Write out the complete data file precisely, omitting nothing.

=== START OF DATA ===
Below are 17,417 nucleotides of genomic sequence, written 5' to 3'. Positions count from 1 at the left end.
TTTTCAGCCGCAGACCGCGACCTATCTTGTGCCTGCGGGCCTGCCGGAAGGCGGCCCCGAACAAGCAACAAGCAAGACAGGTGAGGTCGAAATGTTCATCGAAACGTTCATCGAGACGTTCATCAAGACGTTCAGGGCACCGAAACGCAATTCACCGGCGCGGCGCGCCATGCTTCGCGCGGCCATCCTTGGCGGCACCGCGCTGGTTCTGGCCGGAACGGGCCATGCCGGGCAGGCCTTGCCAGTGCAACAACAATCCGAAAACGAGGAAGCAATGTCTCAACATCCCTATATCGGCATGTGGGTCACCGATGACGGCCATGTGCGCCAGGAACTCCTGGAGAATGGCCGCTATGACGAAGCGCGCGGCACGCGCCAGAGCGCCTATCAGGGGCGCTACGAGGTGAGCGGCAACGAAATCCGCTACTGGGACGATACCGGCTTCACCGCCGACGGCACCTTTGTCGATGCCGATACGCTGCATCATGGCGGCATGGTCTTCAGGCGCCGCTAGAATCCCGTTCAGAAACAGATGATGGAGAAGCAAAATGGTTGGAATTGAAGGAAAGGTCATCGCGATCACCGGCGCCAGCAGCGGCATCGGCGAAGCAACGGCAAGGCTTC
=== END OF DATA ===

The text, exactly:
Below are 17,417 nucleotides of genomic sequence, written 5' to 3'. Positions count from 1 at the left end.
TTTTCAGCCGCAGACCGCGACCTATCTTGTGCCTGCGGGCCTGCCGGAAGGCGGCCCCGAACAAGCAACAAGCAAGACAGGTGAGGTCGAAATGTTCATCGAAACGTTCATCGAGACGTTCATCAAGACGTTCAGGGCACCGAAACGCAATTCACCGGCGCGGCGCGCCATGCTTCGCGCGGCCATCCTTGGCGGCACCGCGCTGGTTCTGGCCGGAACGGGCCATGCCGGGCAGGCCTTGCCAGTGCAACAACAATCCGAAAACGAGGAAGCAATGTCTCAACATCCCTATATCGGCATGTGGGTCACCGATGACGGCCATGTGCGCCAGGAACTCCTGGAGAATGGCCGCTATGACGAAGCGCGCGGCACGCGCCAGAGCGCCTATCAGGGGCGCTACGAGGTGAGCGGCAACGAAATCCGCTACTGGGACGATACCGGCTTCACCGCCGACGGCACCTTTGTCGATGCCGATACGCTGCATCATGGCGGCATGGTCTTCAGGCGCCGCTAGAATCCCGTTCAGAAACAGATGATGGAGAAGCAAAATGGTTGGAATTGAAGGAAAGGTCATCGCGATCACCGGCGCCAGCAGCGGCATCGGCGAAGCAACGGCAAGGCTTC